Page 2 of 2 Previous
“In Charlestown, everything closes at 5 p.m.,” said Champ. “It’s like a ghost town.”
Night life on the island consists of a rotating schedule of special dinners — pig roasts, West Indian barbecues, seafood grills — sponsored by hotels, plantation inns and bars, many times featuring live local string bands or Calypso music. On Friday nights, the Water Department sponsors a cookout with chicken, ribs, music and beer.
Charlestown is celebrated as the birthplace of Alexander Hamilton, a U.S. Founding Father and first secretary of the Treasury, and his family home has been reconstructed as a museum. A lesser-known fact is that in the 17th and 18th centuries, Charlestown was home to Sephardic Jews expelled from Brazil who were active participants in the sugar cane growing and processing industry. In the Jewish cemetery, grave markers bear inscriptions carved in Hebrew, English and Portuguese.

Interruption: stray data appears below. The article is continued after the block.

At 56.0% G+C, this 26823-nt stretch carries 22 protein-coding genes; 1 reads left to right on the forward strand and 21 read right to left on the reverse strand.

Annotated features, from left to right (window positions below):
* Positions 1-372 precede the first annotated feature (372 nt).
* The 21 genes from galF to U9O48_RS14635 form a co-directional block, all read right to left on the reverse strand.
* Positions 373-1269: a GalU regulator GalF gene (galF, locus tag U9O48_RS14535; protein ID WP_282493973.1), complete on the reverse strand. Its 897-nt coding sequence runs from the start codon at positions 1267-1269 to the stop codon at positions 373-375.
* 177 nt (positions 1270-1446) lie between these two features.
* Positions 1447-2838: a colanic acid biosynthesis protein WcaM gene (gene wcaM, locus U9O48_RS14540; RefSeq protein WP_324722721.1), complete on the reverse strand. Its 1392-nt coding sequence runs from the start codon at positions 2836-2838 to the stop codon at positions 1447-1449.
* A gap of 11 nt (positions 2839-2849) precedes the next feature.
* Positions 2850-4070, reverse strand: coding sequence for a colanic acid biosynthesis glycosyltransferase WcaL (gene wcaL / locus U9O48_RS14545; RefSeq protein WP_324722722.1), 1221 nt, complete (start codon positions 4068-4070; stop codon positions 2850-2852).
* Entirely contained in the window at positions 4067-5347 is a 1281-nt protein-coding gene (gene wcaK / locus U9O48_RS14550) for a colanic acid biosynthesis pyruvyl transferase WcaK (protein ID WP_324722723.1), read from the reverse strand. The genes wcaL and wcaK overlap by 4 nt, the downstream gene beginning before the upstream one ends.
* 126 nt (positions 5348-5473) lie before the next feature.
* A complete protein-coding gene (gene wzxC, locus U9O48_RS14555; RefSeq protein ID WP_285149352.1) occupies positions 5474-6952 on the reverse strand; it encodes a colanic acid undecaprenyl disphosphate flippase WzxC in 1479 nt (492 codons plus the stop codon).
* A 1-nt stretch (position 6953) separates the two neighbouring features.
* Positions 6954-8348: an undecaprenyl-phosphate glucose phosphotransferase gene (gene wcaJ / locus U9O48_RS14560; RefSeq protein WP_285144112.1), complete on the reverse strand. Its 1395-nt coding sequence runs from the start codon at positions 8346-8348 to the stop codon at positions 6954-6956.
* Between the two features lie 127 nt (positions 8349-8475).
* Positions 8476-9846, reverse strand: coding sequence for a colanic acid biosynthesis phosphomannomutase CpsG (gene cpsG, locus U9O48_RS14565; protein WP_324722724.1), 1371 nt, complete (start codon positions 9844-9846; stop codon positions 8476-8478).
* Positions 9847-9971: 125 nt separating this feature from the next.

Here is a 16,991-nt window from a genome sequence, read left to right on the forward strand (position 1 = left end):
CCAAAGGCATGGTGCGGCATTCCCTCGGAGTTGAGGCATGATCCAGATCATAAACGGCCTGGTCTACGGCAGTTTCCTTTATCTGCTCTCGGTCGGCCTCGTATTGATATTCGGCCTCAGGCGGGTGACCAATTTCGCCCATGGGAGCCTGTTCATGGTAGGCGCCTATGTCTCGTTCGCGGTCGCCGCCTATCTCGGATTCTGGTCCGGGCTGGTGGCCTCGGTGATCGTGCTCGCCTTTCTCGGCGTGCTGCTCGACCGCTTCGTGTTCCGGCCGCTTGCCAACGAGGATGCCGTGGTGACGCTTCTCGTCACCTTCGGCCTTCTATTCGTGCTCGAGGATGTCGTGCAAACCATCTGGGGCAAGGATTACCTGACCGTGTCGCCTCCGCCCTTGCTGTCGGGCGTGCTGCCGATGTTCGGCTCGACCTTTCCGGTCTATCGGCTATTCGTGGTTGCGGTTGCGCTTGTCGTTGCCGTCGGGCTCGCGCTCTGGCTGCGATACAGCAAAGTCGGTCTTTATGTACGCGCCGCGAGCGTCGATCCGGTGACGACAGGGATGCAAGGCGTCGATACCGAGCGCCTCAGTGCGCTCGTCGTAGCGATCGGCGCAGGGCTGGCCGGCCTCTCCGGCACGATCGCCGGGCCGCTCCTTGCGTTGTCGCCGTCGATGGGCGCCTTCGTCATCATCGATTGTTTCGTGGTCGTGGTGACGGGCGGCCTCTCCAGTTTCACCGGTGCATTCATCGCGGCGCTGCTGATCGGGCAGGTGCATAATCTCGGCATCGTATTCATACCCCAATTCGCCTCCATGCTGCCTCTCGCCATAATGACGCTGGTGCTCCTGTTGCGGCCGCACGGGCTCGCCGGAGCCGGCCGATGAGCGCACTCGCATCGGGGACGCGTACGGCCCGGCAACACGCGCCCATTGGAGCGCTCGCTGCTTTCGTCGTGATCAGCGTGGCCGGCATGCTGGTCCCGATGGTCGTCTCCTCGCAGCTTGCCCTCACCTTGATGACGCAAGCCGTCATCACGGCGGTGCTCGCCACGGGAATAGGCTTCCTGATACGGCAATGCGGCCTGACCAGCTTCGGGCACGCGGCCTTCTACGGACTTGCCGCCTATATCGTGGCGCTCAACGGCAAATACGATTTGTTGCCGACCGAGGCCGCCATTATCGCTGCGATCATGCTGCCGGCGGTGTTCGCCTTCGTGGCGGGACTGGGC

A visit to Nevis isn’t complete without sampling a Killer Bee rum punch at Sunshine’s Beach Bar & Grill. Sunshine himself served us conch fritters with a side of his special hot sauce. We hid from the heat of the day under jaunty saffron-hued umbrellas, watching kayakers paddle past as the house monkey chugged a beer. (“Come take a photo with the monkey 5 U$,” read the sign on the cage.) Reggae music played, palm trees swayed, the warm turquoise sea beckoned, and life was pretty much perfect.
“You realize this is a complete fantasy,” I said to Libby.
“Yes,” she answered. “That’s why we travel. Real life is tedious enough.”